Finland: Latest developments in working life Q2 2019
The launch of the new government’s policy programme, the reaction of social partners to the programme and an increase in industrial action events in 2018 are the main topics of interest in this article. This country update reports on the latest developments in working life in Finland in the second quarter of 2019.
New government in place after parliamentary elections
On 6 June 2019, Antti Rinne, leader of the Social Democratic Party and former leader of several trade unions, was sworn in as Prime Minister of Finland. After a narrow victory in the parliamentary elections in April, Prime Minister Rinne formed a centre-left government together with the Centre Party, the Green League, the Left Alliance and the Swedish People's Party. The five-party coalition has a majority of 117 seats in the 200-seat parliament.
Employment policy is a priority for the Rinne government. Due to an ageing population, higher levels of labour market participation are needed to secure sustainable public finances. A key target is to raise the employment rate to 75% by the end of 2023. Currently, Finland’s employment rate stands at 72.6%  – the highest in a decade – but the employment growth of recent years is expected to slow down. 
Measures addressing both the supply of, and demand for, labour are proposed in Rinne’s government programme. Among other things, the government proposes the following labour market reforms to be carried out during the cabinet period:
- reforming the services provided for unemployed people and the unemployment benefits system, including dismantling the controversial ‘Active Model’
- increasing active labour market policy measures and developing the administrative capacity and remit of the public employment service
- increasing the use of wage subsidies to support employment in companies
- increasing company-level collective bargaining, based on mutual trust between the parties
- promoting gender equality by increasing pay transparency, promoting pay equality, preventing discrimination and implementing a parental leave reform
- supporting the employment of people with poor employment prospects
Other major planned reforms include a comprehensive social security reform and a raise in the compulsory education age. In addition, a social and health care reform – which several previous governments attempted to implement but were unable to – is finally due to be carried out.
- Government of Finland: Pääministeri Antti Rinteen hallituksen ohjelma 6.6.2019, Osallistava ja osaava Suomi – sosiaalisesti, taloudellisesti ja ekologisesti kestävä yhteiskunta
Government liaises with social partners on employment measures
The starting point for most of the new government’s labour market policy reforms (including the parental leave reform) is that they are drafted in a tripartite setting and involve proposals from social partners.
In general, the social partners have been satisfied with the fact that they are expected to play a key role in achieving the objective of a 75% employment rate.  Trade unions, in particular, have welcomed the government’s commitment to tripartite cooperation, especially after a period of strained industrial relations during the previous government.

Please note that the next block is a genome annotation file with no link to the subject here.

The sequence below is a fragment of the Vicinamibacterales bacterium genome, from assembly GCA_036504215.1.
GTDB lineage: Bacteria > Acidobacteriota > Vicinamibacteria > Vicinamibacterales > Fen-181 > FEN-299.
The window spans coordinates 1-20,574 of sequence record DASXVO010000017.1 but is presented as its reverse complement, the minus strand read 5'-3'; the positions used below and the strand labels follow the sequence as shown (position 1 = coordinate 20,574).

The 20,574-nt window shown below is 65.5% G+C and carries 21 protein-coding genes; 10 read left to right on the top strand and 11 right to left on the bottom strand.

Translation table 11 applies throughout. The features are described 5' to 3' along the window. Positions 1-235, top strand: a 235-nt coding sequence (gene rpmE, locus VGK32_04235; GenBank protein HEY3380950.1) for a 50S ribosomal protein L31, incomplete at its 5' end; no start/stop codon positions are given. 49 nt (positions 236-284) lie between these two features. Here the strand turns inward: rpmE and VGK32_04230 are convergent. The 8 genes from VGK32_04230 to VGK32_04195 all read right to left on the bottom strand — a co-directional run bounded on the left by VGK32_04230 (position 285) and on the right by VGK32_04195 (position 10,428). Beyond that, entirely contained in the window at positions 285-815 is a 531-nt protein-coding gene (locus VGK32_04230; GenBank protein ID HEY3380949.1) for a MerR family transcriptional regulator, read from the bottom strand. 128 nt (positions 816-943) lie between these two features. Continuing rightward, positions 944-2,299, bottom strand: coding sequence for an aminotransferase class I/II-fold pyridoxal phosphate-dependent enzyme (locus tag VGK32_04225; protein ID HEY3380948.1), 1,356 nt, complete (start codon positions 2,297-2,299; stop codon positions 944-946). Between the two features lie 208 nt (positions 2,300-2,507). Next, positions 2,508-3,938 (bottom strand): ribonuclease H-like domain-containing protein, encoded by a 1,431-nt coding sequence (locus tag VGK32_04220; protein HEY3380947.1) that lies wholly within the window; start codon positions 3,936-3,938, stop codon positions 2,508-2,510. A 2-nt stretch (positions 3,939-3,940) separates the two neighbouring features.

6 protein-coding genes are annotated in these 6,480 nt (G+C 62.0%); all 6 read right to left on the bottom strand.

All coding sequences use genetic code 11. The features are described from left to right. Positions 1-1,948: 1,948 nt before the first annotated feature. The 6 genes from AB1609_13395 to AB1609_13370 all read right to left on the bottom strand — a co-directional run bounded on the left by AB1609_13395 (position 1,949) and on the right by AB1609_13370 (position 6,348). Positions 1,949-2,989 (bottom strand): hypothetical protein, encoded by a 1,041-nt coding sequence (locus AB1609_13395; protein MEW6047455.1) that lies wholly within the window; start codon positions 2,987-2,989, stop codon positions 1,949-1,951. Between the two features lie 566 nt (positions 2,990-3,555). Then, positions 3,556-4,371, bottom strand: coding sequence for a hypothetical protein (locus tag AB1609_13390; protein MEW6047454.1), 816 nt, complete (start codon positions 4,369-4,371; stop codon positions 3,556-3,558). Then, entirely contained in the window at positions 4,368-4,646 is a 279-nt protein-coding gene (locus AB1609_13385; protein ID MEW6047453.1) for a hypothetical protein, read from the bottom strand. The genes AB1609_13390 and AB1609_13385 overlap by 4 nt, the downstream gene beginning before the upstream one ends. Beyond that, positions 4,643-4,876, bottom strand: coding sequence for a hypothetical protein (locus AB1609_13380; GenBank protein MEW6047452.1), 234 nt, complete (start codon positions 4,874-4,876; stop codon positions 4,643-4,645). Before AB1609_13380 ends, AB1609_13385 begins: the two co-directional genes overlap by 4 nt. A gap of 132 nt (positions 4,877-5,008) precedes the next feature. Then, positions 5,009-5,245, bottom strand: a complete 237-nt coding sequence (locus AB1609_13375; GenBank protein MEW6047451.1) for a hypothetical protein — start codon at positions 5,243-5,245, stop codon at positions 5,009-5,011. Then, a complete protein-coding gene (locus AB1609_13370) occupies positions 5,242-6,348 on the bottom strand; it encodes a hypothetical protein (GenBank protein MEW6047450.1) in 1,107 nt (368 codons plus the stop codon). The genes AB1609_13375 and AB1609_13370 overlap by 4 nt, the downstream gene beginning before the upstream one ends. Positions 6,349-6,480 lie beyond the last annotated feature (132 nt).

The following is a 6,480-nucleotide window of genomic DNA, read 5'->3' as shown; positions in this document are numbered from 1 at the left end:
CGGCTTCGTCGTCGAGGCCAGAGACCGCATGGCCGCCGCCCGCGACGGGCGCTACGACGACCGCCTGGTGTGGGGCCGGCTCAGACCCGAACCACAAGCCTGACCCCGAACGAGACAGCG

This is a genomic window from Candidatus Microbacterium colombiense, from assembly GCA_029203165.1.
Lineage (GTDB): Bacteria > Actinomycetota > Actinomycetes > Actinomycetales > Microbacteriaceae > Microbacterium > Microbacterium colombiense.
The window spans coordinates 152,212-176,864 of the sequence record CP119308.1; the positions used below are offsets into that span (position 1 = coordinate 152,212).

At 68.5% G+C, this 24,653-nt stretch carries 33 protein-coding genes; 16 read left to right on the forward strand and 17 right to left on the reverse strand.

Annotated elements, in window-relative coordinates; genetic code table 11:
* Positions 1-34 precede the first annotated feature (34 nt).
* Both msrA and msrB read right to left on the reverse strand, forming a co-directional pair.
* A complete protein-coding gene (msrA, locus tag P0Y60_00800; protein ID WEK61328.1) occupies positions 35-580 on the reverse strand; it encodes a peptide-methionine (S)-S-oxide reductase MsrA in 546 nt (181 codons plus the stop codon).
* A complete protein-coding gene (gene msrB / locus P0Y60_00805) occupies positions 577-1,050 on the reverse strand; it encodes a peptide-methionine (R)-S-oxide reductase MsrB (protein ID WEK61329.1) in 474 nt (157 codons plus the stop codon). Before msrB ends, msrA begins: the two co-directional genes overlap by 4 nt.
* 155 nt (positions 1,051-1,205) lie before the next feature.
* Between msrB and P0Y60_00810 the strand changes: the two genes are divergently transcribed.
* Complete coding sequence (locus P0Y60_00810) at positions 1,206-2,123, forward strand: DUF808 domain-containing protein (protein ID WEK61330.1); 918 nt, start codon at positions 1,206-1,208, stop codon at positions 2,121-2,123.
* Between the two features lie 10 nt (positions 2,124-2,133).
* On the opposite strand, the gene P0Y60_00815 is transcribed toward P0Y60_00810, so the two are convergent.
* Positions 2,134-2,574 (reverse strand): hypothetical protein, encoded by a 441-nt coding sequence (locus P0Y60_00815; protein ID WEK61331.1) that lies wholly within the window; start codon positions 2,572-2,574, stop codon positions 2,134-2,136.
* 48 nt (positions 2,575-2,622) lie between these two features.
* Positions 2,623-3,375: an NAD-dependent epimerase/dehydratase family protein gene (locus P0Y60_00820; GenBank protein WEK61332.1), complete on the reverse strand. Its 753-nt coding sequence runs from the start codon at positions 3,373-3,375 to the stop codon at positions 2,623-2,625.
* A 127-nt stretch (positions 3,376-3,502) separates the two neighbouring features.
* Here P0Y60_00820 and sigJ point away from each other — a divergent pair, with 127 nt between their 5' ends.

In April, all peak-level social partners signed a joint proposal on how to develop working life in times of technological change, and the Central Organisation of Finnish Trade Unions (SAK) was pleased to see a commitment to address challenges arising from new forms of work in the government programme. 
However, critical remarks have been made by several stakeholders including the Confederation of Finnish Industries (EK) and the Confederation of Unions for Professional and Managerial Staff in Finland (Akava). According to them, the government is relying too heavily on two premises: firstly, that new effective employment measures will be found and the employment rate in effect will be raised ‘under normal international and related domestic economic circumstances’; and secondly, that there will be ‘normal GDP growth’, which is being called into question as new forecasts show that Finnish economic growth is expected to slow down over the coming years. 
Increase in industrial conflicts in 2018
The number of industrial action events, participants and lost working days all increased compared to previous years, according to figures recently published by Statistics Finland on industrial action events in 2018.  More than 282,000 employees – the highest number in the 2000s – participated in 166 industrial conflicts in 2018. The number of working days lost in the process was 214,428, the fourth highest number since 2000. Approximately half of the conflicts were about collective agreements. In terms of the number of participants and the number of lost working days, the majority of the events (85% and 79%) were initiated for ‘other reasons’. This category includes the large-scale political strikes that took place during 2018 in response to the government’s labour market policy measures.
One of the main goals of Rinne’s government is to create 60,000 more jobs during the next four years, and the social partners are being invited to play a major role in this process through tripartite dialogue. The first set of proposals from the social partners is expected in advance of the government budget session in autumn 2019, with a second set to follow before discussions relating to the General Government Fiscal Plan take place in spring 2020. Social partners on both sides have their preferred measures, but finding common ground might be difficult. It is especially challenging given the timeframe – the attainment of the employment goal will be continuously evaluated – and because of the slowing economic growth in Finland due to uncertainties in the global economy.